The nomenclature of Aluminum Alloys

Before going into the influence of the alloying elements on the Anodizing result I would like to talk about the designation of aluminum alloys.

Pure aluminum is a very soft and ductile material. Alloying with various elements are therefore necessary to improve the mechanical properties of the aluminum material. The total amount of alloying elements is usually less than 15 wt%.

To be able to buy the same alloy for production every time, a system for specifying commercial alloys is necessary.

The first official designation of an alloy was established in 1888, designating a commercially pure aluminum alloy. Lots of other alloy designation systems have been used over the years but today the European nomenclature (EN) and the Aluminum Association (AA) which is almost identically is more or less followed.

For wrought alloys the description is by four digits followed by letter and number indicating the temper or condition of alloy.

1xxx Aluminum of 99% minimum purity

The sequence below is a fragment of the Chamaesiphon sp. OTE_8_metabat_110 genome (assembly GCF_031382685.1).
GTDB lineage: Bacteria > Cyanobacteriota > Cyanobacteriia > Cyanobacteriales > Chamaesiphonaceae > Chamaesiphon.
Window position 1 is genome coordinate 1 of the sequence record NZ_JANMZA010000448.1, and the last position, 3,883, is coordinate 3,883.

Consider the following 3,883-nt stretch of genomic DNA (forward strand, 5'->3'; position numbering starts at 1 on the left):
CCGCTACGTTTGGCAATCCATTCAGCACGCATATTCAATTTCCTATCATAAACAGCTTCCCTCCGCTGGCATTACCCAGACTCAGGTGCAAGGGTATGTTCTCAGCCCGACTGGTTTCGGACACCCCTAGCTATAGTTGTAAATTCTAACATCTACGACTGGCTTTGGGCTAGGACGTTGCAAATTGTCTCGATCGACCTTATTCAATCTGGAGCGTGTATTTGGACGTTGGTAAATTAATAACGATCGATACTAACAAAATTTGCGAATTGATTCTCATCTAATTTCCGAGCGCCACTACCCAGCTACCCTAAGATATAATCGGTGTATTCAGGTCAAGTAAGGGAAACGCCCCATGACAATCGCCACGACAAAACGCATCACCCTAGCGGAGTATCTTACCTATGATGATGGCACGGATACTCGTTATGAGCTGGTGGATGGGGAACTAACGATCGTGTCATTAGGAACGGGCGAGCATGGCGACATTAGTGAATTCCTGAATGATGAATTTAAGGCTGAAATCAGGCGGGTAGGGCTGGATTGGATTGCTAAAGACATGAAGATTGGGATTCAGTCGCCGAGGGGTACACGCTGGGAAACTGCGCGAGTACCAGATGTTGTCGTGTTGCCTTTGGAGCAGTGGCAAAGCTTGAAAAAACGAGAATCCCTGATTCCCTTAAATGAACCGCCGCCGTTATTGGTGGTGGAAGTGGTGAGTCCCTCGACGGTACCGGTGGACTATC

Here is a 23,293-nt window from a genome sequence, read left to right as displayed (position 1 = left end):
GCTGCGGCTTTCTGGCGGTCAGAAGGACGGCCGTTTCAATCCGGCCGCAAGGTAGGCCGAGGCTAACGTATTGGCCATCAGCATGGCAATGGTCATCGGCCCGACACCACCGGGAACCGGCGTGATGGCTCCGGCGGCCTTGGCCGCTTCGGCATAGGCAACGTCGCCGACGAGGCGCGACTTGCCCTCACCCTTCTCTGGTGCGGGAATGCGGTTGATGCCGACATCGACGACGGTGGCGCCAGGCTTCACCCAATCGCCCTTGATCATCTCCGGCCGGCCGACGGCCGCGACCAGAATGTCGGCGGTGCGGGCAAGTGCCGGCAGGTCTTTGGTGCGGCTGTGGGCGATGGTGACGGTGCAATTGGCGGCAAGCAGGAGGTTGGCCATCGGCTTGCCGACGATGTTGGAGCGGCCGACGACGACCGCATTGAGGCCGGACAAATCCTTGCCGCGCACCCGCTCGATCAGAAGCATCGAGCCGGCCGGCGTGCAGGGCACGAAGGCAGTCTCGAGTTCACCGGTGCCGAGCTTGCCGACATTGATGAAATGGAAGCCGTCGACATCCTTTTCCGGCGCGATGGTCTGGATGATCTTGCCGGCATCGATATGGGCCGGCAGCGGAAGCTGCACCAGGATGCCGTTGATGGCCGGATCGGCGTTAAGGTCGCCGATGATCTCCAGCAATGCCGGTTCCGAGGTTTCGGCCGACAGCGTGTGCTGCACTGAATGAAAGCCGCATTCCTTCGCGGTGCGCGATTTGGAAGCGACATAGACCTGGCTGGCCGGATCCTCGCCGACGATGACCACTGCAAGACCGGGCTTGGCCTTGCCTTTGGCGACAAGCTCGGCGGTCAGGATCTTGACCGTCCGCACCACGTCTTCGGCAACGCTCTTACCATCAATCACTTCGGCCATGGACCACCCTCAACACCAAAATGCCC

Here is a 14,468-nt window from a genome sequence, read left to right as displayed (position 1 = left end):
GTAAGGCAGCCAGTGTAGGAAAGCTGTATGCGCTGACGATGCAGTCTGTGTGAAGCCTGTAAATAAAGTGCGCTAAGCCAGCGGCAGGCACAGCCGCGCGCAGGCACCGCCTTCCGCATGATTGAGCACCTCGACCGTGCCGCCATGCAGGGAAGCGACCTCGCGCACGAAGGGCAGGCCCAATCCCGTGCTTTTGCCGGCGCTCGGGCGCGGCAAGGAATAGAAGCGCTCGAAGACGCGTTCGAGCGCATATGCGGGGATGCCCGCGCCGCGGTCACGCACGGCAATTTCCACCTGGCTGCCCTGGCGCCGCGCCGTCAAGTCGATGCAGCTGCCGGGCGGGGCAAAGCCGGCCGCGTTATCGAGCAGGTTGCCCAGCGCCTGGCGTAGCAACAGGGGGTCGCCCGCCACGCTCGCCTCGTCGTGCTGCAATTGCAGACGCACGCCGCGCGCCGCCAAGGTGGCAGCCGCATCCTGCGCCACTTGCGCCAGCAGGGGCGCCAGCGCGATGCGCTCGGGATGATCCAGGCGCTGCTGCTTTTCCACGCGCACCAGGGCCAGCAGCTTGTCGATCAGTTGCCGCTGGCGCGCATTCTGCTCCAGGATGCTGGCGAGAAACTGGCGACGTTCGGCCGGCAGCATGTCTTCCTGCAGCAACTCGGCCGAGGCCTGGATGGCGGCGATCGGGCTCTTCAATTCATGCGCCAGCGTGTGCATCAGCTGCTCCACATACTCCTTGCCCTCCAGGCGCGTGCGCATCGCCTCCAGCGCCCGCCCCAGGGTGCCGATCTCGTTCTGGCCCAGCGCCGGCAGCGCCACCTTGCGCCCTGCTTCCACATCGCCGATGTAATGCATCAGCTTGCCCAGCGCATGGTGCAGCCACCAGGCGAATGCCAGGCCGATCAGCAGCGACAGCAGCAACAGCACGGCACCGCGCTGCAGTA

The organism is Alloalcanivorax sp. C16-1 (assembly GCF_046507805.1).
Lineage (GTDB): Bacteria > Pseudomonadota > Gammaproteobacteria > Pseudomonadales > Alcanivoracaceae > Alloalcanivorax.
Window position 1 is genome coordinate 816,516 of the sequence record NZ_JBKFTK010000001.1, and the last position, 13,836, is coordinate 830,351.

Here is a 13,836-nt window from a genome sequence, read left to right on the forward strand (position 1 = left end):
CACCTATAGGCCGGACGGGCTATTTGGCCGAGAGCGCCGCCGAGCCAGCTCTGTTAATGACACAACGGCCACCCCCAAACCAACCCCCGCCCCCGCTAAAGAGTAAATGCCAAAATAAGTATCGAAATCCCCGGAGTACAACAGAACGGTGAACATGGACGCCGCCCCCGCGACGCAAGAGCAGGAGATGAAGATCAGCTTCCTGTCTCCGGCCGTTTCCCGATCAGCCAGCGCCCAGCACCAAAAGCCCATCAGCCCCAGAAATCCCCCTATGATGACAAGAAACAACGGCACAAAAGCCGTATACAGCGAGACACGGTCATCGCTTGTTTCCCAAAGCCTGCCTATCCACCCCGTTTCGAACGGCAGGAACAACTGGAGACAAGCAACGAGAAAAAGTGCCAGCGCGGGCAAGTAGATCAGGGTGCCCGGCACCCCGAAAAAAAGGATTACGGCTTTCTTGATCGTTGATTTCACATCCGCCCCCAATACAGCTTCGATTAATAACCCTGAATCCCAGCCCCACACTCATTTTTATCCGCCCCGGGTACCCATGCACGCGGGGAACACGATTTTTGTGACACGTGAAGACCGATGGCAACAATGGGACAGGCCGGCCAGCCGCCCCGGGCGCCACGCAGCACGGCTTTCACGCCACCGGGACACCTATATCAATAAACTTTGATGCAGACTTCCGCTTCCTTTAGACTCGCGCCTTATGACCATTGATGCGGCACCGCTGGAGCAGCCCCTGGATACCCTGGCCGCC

2xxx Aluminum – copper alloys
3xxx Aluminum – manganese alloys
4xxx Aluminum – silicium alloys
5xxx Aluminum – magnesium
6xxx Aluminum – magnesium – silicium alloys
7xxx Aluminum – zinc – magnesium alloys
8xxx Aluminum – lithium and other alloys

These alloys can be divided into two groups, the heat treatable and work hardening (non-heat treatable) alloys. The heat treatable alloys are the ones containing one or more of the elements copper, magnesium, silicon and zinc. These alloying elements are soluble in aluminum to a considerable amount at elevated temperatures. These alloys are generally found in the 2xxx, 6xxx and 7xxx series with few exceptions in the 4xxx and 5xxx series.

For the work hardening alloys the strength is developed by solid solution hardening and by strain hardening from the annealed temper. The main alloys in this group are 1xxx, 3xxx, 4xxx and 5xxx. Few work hardening alloys occur in the 7xxx and 8xxx series.

Turning to the casting (foundry) alloys the designation of these is not as standardised as for the wrought alloys. One of the most widely used is the three digits system standardised by Aluminum Association (AA).

1xx Aluminum of 99% minimum purity
2xx Aluminum – copper
3xx Aluminum – silicium – magnesium, Aluminum – silicium – copper, Aluminum – silicium – copper – magnesium
4xx Aluminum – silicium
5xx Aluminum – magnesium
7xx Aluminum – zinc
8xx Aluminum – tin

The most reliable way to designate alloys is the one using letters and numbers, as for example AlSi7Mg0.3. This designation tells what main alloying elements are present. In the alloy 7 wt% silicon and 0.3 wt% magnesium is added, the rest of the alloying elements amount to less than 1 wt%.

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